India’s economy has recovered strongly from the Covid-19 shock, led by a rebound in (contact-intensive) services. Growth is likely to moderate in the coming quarters, given fading reopening gains, depletion of household pandemic savings, the lagged effects of monetary policy tightening, the withdrawal of Covid-related fiscal relief measures, and external headwinds from a looming Western recession.
However, India is expected to remain among the fastest growing major economies of the world, with around 6.0 per cent growth expected for FY24-25e (vs. 7.2 per cent for FY23).1 India is less vulnerable to slowing global demand than many of its EM peers, as exports currently make up less than a quarter of GDP. Urban consumption has been robust while rural demand is showing signs of recovery, amid an improving labour market and rising rural wages.
Robust growth recovery
Source: CEIC, Bloomberg, HSBC AM, May 2023
An El Nino phenomenon remains a risk to growth and inflation outlook, as about 60 per cent of the rural population is employed in the agricultural sector.1 However, structural improvements in the rural economy, including expanded roads, irrigation and water-storage capacity, digitalisation, and better credit access, etc., have reduced the monsoon dependence of agriculture. There has also been significant diversification in the rural economy with increasing contribution from non-farm sectors to rural income.
Improved balance sheets support a capex cycle
The economic recovery has driven a strong pickup in credit growth in FY23. While credit growth may have peaked off due to a tapering of pent-up demand and the transmission of higher policy rates into lending rates, improvements in bank and corporate balance sheets remain supportive of the credit cycle, while the household leverage stays low. The debt-to-equity ratio of listed Indian corporates has generally trended lower since 2018.1
Indian banks’ asset quality has improved, following a large-scale clean-up of stressed assets since 2015, and they are well-capitalised now. The gross non-performing asset (NPA) ratio of scheduled commercial banks fell to a seven-year low of 5.0 per cent in September 22 from 11 per cent in March 2018, while the average capital-to-risk-weighted -assets ratio (CRAR) rose to 16 per cent from 13.8 per cent.2 This bodes well for a pickup in the investment cycle, amid the fiscal thrust on infrastructure and with signs of a corporate capex revival in select sectors hinted by new project announcements. Meanwhile, the housing market recovery is backed by strong pent-up demand, high affordability and declining unsold inventory. Favourable demand-supply dynamics may help cushion the impact from higher mortgage rates.
Relatively low private sector debt ratios within EM
Source: IIF, CEIC, Bloomberg, January 2023
Prudent FY24 budget with capex focus
The Indian government’s balance sheet remains stretched. Its gross debt-to-GDP ratio at 81.3 per cent in Q4FY23 was high in the EM context, albeit off the FY21/22 peak (of ~90 per cent).3 The primary deficit was sizeable at 3.0 per cent of GDP in FY23 vs. the 2017-19 average of 0.35 per cent.3 However, the FY24 Union Budget managed to strike a fine balance between (capex-led) growth support and fiscal consolidation. It targets a central-government fiscal deficit of 5.9 per cent of GDP, down from 6.4 per cent in FY23.3 This reflects the government’s commitment to a medium-term fiscal consolidation glide path, further lowering the deficit to 4.5 per cent of GDP by FY26.3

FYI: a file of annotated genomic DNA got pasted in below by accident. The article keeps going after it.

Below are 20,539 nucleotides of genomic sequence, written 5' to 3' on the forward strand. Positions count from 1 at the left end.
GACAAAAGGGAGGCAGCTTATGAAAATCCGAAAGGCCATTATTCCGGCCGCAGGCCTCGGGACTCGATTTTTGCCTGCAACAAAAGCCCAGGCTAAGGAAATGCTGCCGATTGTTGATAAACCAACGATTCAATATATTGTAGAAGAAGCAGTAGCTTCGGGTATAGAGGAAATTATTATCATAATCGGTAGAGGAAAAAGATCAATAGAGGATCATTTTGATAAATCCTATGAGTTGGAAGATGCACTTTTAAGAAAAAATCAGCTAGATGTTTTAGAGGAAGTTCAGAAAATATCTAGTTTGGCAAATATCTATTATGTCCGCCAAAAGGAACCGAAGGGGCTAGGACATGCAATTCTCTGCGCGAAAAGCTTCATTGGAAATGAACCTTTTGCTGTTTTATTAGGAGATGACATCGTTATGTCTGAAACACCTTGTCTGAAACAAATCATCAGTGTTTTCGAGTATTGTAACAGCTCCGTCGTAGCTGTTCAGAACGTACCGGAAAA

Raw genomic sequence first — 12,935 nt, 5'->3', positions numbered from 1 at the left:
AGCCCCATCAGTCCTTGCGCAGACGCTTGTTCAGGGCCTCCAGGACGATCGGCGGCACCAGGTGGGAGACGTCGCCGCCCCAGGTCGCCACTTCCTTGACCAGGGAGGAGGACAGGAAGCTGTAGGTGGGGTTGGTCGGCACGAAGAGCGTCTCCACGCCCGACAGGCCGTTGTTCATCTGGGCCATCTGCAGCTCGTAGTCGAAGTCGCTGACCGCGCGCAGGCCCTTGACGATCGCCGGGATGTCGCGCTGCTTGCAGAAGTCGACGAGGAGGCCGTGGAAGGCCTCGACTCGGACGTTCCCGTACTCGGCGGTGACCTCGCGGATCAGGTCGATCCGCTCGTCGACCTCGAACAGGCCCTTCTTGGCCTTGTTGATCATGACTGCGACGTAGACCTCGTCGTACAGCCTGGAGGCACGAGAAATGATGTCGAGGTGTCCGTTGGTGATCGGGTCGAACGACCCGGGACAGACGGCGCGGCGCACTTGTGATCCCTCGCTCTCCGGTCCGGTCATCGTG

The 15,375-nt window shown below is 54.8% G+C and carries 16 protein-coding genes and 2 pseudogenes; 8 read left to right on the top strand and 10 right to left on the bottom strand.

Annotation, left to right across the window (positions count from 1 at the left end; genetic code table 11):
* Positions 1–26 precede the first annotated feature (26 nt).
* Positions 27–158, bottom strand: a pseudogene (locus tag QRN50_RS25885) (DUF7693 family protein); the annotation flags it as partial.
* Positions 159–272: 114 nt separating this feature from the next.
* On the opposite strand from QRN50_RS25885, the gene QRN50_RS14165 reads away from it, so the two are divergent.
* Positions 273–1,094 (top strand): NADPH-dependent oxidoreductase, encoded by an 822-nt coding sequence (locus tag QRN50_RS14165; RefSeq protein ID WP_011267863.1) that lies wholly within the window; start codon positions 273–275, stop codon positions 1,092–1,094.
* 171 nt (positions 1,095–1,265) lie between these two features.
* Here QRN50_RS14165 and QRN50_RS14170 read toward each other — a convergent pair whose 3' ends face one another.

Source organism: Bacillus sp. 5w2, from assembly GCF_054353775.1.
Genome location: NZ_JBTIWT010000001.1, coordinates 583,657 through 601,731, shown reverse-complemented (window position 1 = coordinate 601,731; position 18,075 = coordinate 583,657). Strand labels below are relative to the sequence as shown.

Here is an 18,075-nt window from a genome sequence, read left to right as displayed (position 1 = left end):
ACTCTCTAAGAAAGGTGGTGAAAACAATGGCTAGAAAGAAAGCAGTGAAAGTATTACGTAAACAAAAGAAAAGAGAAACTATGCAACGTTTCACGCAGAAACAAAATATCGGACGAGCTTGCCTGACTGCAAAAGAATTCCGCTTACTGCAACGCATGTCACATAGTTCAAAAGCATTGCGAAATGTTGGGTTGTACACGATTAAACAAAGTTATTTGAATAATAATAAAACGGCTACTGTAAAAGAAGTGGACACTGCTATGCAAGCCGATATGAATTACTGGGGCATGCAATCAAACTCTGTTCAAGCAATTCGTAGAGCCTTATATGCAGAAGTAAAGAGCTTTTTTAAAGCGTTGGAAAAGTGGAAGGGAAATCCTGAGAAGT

The quality of spending mix will improve, with a continued infrastructure push (and the intention of increasing private capex which is key for sustainable growth) and a further reduction in the food and fertiliser subsidy bill. The budget also provides continued support for the middle class, jobs creation, climate change targets and expansion of local manufacturing supply chains in strategic segments such as electronics. The budget also aims to improve tax compliance with further efforts towards tax simplification.
Overall, fiscal policy is supportive of India’s domestic demand strength and productivity gains, while keeping fiscal sustainability and overall macro stability concerns in check. The FY24 budget resisted populist temptations in a pre-election year, though there will likely be more policy pledges to support the rural economy and bottom-of-the-pyramid segment in the run-up to 2024 general elections (and state elections in the coming few months). That said, robust tax collections so far and a large RBI dividend transfer may help keep fiscal consolidation on track.
Improving quality of government expenditure
Note * budget estimates; Source: CEIC, Bloomberg, HSBC AM, May 2023
Reduced external vulnerability
Global oil/commodity prices coming off their 2022 peaks have eased pressures on India’s current account (CA) balance and inflation. We expect the CA deficit to narrow to about 2 per cent of GDP or below in FY24/FY25, a sustainable level, after widening to 2.7 per cent in the first three quarters of FY23 from 1.2 per cent in FY22.4 India’s goods exports would come under pressure from weaker global demand, but there could be an offset from potentially lower (or limited rises in) commodity prices.
There has been a structural shift in India’s balance of payments (BOP) dynamics. Strong services exports and rising remittance inflows have helped offset the deterioration in the goods trade balance. Global digitalisation during the pandemic, the growing trend of remote working, and greater acceptance among multinationals (MNCs) to run operations remotely have increased demand for off-shoring and exports of services in software/IT and R&D, where India has a comparative advantage, and a wide range of other professional services (e.g. business consulting). We expect India’s services exports to hold up better as compared to goods in a global downturn, even assuming some mean-reversion (stabilisation) following a service trade boom.